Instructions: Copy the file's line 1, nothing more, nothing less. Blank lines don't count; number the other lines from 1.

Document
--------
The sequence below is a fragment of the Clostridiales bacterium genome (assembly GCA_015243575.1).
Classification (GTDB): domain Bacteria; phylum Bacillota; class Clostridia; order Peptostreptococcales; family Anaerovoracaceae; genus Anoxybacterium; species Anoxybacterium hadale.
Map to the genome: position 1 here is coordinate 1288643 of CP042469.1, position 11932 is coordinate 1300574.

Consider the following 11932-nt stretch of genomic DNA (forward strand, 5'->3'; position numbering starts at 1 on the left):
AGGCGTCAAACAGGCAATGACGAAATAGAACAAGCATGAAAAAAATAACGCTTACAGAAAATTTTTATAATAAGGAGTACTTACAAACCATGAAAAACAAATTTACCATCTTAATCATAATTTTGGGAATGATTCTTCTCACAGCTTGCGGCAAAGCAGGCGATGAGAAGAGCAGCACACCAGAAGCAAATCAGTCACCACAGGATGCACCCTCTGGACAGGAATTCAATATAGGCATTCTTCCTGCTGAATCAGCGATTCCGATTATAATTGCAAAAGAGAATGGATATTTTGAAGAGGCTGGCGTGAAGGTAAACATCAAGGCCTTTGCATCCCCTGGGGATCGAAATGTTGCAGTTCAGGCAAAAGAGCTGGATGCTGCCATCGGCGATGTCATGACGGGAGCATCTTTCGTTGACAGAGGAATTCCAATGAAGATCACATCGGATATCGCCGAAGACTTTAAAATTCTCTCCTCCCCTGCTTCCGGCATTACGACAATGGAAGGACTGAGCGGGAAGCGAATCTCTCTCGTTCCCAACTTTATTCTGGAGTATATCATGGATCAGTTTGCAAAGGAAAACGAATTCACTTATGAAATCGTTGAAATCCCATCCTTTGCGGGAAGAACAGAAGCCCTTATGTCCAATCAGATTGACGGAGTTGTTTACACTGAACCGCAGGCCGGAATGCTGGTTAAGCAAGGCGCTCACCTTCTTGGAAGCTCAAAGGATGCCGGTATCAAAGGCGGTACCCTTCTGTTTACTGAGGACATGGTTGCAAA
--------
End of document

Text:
The sequence below is a fragment of the Clostridiales bacterium genome (assembly GCA_015243575.1).